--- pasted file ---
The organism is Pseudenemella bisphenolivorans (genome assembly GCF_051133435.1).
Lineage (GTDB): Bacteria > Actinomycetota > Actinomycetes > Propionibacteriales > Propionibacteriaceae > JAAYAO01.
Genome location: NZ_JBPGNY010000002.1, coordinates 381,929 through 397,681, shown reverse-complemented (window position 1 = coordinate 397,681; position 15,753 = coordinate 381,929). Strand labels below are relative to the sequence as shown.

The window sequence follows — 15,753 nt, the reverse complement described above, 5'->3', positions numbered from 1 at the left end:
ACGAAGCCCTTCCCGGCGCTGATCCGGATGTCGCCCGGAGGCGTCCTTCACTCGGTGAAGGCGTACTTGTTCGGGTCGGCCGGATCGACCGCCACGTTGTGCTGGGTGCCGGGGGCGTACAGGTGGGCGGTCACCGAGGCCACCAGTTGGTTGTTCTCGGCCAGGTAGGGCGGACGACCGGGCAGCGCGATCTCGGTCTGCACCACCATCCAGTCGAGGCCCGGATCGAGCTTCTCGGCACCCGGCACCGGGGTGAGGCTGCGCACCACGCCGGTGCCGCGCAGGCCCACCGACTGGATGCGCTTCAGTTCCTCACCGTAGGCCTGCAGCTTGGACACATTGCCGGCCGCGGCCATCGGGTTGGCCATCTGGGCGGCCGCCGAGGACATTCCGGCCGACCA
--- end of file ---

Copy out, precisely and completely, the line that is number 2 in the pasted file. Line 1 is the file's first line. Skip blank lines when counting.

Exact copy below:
Lineage (GTDB): Bacteria > Actinomycetota > Actinomycetes > Propionibacteriales > Propionibacteriaceae > JAAYAO01.